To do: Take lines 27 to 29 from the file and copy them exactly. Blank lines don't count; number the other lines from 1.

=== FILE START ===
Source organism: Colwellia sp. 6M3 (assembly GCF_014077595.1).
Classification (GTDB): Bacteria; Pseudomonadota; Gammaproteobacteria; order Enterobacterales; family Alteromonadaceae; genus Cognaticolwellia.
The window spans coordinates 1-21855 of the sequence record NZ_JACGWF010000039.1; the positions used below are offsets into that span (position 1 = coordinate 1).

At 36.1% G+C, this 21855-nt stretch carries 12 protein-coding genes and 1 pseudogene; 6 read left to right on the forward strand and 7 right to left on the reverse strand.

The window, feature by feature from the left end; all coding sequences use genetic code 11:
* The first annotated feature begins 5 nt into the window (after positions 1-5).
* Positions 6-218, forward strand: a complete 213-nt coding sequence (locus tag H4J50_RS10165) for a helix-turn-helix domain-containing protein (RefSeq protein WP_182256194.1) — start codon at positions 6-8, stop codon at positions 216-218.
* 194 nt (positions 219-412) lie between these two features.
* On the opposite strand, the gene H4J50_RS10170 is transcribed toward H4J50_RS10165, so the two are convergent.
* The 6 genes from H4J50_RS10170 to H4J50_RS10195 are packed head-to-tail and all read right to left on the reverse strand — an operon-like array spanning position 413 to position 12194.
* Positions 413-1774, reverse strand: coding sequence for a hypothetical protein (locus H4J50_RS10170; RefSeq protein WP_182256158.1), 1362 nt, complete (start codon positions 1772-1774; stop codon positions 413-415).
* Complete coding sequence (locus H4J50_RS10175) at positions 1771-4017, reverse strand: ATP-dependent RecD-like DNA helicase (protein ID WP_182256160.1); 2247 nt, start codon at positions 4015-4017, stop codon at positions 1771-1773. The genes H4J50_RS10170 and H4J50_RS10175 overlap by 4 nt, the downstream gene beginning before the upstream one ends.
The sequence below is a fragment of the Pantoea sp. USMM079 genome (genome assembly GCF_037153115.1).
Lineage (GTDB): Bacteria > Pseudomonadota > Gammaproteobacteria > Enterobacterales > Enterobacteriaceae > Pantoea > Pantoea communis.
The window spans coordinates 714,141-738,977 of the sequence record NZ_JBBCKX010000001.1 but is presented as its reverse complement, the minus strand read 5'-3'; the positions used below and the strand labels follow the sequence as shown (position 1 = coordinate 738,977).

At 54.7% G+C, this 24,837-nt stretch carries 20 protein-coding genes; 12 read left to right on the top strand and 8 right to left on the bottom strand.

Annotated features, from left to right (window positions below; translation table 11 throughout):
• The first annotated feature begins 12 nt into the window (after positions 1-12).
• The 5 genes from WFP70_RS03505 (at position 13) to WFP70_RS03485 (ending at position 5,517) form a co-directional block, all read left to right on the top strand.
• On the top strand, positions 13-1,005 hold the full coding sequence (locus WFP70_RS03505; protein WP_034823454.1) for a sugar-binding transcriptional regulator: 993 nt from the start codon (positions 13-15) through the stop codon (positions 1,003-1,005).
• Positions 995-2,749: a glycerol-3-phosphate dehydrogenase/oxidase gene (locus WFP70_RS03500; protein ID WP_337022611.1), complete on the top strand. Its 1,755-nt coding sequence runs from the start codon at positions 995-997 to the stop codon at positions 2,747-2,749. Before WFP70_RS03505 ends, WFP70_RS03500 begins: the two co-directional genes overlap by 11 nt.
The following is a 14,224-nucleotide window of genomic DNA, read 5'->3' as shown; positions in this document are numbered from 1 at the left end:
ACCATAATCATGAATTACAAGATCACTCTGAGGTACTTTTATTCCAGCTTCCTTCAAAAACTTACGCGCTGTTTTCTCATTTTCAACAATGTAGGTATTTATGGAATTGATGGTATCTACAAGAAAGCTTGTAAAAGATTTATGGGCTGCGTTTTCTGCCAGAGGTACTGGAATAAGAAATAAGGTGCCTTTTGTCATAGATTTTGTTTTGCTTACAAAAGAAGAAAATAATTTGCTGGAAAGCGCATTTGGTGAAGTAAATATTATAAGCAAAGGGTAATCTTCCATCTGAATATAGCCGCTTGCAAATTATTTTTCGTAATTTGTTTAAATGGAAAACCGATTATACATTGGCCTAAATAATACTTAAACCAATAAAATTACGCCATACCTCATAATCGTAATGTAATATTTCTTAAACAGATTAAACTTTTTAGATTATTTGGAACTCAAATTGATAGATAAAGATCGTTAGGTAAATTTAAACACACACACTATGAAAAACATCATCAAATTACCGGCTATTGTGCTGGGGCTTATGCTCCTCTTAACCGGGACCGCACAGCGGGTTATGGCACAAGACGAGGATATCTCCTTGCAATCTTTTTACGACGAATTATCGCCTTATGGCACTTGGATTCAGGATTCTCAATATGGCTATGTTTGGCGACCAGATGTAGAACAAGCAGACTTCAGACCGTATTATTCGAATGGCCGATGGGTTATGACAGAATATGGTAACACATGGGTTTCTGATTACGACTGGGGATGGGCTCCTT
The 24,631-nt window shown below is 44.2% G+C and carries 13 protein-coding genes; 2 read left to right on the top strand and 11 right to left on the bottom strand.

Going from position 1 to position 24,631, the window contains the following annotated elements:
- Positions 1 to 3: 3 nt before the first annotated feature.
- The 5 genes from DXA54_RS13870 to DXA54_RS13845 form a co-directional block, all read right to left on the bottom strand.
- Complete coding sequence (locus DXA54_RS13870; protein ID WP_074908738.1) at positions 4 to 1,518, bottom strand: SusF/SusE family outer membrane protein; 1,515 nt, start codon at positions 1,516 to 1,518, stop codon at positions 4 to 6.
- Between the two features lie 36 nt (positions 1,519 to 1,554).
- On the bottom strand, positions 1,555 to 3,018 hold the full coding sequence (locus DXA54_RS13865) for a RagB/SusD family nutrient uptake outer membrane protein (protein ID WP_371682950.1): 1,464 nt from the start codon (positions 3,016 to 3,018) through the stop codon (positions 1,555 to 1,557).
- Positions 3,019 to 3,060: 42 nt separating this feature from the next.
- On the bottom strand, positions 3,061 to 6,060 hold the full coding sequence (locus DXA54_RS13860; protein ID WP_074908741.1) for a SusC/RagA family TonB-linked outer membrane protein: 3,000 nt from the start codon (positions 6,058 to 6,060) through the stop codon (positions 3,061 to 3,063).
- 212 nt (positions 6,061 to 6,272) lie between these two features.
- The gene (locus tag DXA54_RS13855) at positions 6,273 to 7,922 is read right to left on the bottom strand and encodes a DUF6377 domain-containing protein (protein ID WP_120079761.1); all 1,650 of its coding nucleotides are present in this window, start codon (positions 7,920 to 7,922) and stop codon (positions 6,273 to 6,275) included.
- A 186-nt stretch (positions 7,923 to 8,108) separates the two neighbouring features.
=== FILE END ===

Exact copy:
- The 5 genes from DXA54_RS13870 to DXA54_RS13845 form a co-directional block, all read right to left on the bottom strand.
- Complete coding sequence (locus DXA54_RS13870; protein ID WP_074908738.1) at positions 4 to 1,518, bottom strand: SusF/SusE family outer membrane protein; 1,515 nt, start codon at positions 1,516 to 1,518, stop codon at positions 4 to 6.
- Between the two features lie 36 nt (positions 1,519 to 1,554).